Of course a second work has occupied my thoughts much. I think it would be premature in me to undertake a serial now—I am not yet qualified for the task: I have neither gained a sufficiently firm footing with the public, nor do I possess sufficient confidence in myself, nor can I boast those unflagging animal spirits, that even command of the faculty of composition, which as you say, and, I am persuaded, most justly, is an indispensable requisite to success in serial literature. I decidedly feel that ere I change my ground I had better make another venture in the three-volume novel form.

Respecting the plan of such a work, I have pondered it, but as yet with very unsatisfactory results. Three commencements I have essayed, but all three displease me. A few days since I looked over The Professor. I found the beginning very feeble, the whole narrative deficient in incident and in general attractiveness. Yet the middle and latter portion of the work, all that relates to Brussels, the Belgian school, etc., is as good as I can write: it contains more pith, more substance, more reality, in my judgment, than much of Jane Eyre. It gives, I think, a new view of a grade, an occupation, and a class of characters—all very commonplace, very insignificant in themselves, but not more so than the materials composing that portion of Jane Eyre which seems to please most generally.

Later, in a letter to the other joint owner of the publishing house, George Smith, February 5, 1851:

The Professor has now had the honour of being rejected nine times by the “Tr–de” (three rejections go to your own share); you may affirm that you accepted it this last time, but that cannot be admitted; if it were only for the sake of symmetry and effect I must regard this martyrised MS. as repulsed, or at any rate withdrawn for the ninth time! Few, I flatter myself, have earned an equal distinction, and of course my feelings towards it can only be paralleled by those of doting parent towards an idiot child. Its merits, I plainly perceive, will never be owned by anybody but Mr. Williams and me; very particular and unique must be our penetration, and I think highly of us both accordingly. You may allege that that merit is not visible to the naked eye. Granted; but the smaller the commodity the more inestimable its value.

How to resist adult stupidity

Christopher Hitchens on Saki, “Where the Wild Things Are,” The Atlantic (2008):

At the age of 15, Noël Coward was staying in an English country house and found a copy of Beasts and Super-Beasts on a table: “I took it up to my bedroom, opened it casually and was unable to go to sleep until I had finished it.” I had a similar experience at about the same age, and I agree with Coward that H. H. Munro—or “Saki,” the author of the book in question—is among those few writers, inspirational when read at an early age, who definitely retain their magic when revisited decades later. I have the impression that Saki is not very much appreciated in the United States. Good. That means I can put into my debt many of you who are reading these words. Go and get an edition of this Edwardian master of the short story. Begin with, say, “Sredni Vashtar” or “The Lumber-Room” or “The Open Window.” Then see whether you can put the book down.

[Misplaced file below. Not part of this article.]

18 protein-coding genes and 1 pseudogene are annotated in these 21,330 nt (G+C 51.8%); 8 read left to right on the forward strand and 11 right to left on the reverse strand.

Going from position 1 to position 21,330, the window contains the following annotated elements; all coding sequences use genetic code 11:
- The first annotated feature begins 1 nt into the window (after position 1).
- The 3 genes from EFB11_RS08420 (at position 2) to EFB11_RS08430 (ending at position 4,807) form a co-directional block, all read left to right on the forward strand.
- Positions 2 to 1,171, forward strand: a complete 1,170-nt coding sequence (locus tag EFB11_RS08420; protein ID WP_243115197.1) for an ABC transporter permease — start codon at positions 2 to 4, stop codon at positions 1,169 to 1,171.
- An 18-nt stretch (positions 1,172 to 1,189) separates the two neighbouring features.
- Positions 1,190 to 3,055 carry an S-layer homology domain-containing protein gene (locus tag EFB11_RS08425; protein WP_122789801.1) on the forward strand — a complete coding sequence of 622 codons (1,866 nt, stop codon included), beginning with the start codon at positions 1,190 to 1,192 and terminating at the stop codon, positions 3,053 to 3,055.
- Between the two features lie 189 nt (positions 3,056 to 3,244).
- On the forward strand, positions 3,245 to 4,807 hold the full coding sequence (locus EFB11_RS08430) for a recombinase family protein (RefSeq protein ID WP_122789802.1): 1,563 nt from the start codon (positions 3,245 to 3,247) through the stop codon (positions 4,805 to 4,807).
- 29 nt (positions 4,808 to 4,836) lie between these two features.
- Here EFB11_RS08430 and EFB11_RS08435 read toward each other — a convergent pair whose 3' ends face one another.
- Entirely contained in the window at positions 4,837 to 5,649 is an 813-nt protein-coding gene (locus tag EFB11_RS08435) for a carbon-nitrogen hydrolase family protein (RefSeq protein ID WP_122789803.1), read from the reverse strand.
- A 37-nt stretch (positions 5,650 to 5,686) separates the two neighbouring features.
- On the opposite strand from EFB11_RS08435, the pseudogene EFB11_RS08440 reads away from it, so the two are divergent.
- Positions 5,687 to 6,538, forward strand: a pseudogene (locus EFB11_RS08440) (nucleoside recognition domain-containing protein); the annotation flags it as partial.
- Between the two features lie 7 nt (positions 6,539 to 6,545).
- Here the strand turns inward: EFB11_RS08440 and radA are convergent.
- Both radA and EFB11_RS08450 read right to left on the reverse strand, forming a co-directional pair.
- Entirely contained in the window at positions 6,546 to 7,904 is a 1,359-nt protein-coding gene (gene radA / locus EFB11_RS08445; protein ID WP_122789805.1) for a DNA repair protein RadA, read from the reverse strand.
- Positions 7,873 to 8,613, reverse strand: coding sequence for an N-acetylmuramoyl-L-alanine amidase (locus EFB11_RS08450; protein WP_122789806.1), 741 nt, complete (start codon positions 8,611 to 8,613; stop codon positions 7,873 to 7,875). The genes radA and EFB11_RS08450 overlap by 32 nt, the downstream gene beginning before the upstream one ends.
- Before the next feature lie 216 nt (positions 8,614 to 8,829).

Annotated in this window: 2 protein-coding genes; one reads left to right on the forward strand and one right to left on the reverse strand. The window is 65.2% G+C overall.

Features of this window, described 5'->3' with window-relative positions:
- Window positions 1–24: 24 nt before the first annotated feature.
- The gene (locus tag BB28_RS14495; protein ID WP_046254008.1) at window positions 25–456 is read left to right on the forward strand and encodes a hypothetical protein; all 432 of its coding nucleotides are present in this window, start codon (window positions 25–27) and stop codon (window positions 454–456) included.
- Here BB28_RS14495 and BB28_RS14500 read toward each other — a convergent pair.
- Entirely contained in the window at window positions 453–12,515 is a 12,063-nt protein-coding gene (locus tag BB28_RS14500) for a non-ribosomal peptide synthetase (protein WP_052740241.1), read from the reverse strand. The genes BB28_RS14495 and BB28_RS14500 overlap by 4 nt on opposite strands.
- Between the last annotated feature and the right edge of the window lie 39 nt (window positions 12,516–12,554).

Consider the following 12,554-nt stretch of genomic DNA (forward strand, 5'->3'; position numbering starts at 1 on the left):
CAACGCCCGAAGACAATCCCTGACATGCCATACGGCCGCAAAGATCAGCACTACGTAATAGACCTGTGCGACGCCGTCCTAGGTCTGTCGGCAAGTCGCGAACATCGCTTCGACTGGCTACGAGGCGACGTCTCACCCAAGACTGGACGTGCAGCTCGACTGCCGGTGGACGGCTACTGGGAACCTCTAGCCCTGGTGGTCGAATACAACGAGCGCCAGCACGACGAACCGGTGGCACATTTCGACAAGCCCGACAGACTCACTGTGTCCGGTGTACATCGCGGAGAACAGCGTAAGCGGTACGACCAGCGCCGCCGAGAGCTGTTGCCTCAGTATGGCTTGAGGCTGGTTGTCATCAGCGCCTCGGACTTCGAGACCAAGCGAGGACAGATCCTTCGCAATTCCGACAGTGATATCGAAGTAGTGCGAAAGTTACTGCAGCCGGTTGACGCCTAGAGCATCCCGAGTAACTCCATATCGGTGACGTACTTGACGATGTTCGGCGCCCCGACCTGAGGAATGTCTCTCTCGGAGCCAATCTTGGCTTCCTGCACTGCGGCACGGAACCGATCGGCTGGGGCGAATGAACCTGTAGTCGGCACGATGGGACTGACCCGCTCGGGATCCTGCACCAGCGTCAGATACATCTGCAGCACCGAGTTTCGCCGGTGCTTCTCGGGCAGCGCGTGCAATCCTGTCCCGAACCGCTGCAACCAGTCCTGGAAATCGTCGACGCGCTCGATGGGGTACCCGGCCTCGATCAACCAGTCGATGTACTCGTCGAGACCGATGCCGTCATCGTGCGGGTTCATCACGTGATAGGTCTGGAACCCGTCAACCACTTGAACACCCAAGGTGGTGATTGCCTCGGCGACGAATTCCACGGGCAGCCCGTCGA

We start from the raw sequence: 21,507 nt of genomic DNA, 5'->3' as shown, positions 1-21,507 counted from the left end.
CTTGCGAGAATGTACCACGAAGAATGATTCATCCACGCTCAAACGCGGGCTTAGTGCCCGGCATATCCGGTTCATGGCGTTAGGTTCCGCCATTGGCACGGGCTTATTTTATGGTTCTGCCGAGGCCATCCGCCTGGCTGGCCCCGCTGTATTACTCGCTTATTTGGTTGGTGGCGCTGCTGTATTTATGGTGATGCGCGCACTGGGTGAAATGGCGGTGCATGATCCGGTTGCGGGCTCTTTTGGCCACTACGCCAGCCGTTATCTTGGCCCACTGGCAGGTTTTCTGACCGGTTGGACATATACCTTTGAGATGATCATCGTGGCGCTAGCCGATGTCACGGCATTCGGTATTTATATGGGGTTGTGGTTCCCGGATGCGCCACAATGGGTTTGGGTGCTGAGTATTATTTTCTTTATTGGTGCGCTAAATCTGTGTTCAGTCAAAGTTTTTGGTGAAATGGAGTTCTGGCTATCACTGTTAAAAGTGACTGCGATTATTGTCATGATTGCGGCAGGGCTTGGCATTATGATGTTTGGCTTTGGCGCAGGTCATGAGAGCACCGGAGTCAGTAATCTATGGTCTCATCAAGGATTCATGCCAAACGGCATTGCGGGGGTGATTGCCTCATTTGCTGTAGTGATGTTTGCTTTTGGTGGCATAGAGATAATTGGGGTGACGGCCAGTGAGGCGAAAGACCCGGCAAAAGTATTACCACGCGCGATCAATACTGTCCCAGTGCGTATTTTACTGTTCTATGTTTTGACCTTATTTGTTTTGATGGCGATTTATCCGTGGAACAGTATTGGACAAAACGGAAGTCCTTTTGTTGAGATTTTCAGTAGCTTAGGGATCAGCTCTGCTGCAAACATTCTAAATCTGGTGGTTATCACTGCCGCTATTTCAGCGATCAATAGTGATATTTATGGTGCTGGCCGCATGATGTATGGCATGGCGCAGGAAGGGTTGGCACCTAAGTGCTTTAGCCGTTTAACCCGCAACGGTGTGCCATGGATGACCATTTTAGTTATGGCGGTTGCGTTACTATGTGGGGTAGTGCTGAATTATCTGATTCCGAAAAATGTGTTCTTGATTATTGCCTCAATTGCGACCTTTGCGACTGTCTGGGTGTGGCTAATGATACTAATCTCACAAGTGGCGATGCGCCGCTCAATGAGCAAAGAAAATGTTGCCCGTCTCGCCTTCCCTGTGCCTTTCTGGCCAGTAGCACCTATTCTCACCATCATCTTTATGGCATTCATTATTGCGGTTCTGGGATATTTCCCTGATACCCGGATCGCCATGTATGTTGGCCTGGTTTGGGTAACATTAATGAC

The spellbinding quality of the stories is almost too easy to analyze and looks mawkish when set down in plain words, because Saki’s great gift was being able to write about children and animals. But consider: How many authors have ever been able to pull off these most difficult of tricks? Kipling, for sure, but then, Kipling would not have been able to render the languid young princes of the drawing room, such as the exquisite Clovis Sangrail, with whom Saki peopled so many a scene. The character of these lethal Narcissi is well netted in a phrase coined by Sandie Byrne, who refers to them as “feral ephebes.”

If you want to incubate an author who will show lifelong sympathy for children and animals, it seems best to sequester him at an early age and then subject him to a long regime of domestic torture. This was the formula that worked so well for Kipling, as evidenced in his frightening autobiographical story, “Baa Baa, Black Sheep,” and it is almost uncanny to see how closely Saki’s early life followed the same course. Abandoned to the care of cold and neurotic aunts in England while his father performed colonial duties in India, he and his siblings had to learn how to do without affection, and how to resist and outpoint adult callousness and stupidity. But without those terrible women—and the villains in Saki’s gem-like tales are almost always female—we might not have had the most-fearsome aunts in fiction, outdoing even Wodehouse’s Aunt Agatha or Wilde’s Lady Bracknell.

Wodehouse happily admitted to being influenced by Saki, and it would be interesting to know to what extent Saki was himself influenced by Wilde. There is a good deal of evidence to suggest that he was, because some of his epigrams (“Beauty is only sin deep”) betray an obvious indebtedness, and one (“To lose an hotel and a cake of soap in one afternoon suggests willful carelessness”) is an almost direct appropriation from The Importance of Being Earnest. But in that epoch, Wilde’s name lay under a ban, and Saki would have been well advised to not challenge the unstated rules that underlay that prohibition. (I find the speculation about his own homosexuality pointless because there is nothing about which to speculate: he was self-evidently homosexual and, just as obviously, deeply repressed.)

[…]

As is by no means uncommon in such cases, Saki was of the extreme right, and even an admirer must concede that some of his witticisms were rather labored and contrived as a consequence. Several of his less amusing stories are devoted to ridicule of the women’s suffrage movement, which was cresting during his heyday, while a persistent subtext of his work is a satirical teasing of his contemporary and bête noire, the ponderously socialistic Bernard Shaw (“Sherard Blaw, the dramatist who had discovered himself, and who had given so ungrudgingly of his discovery to the world”).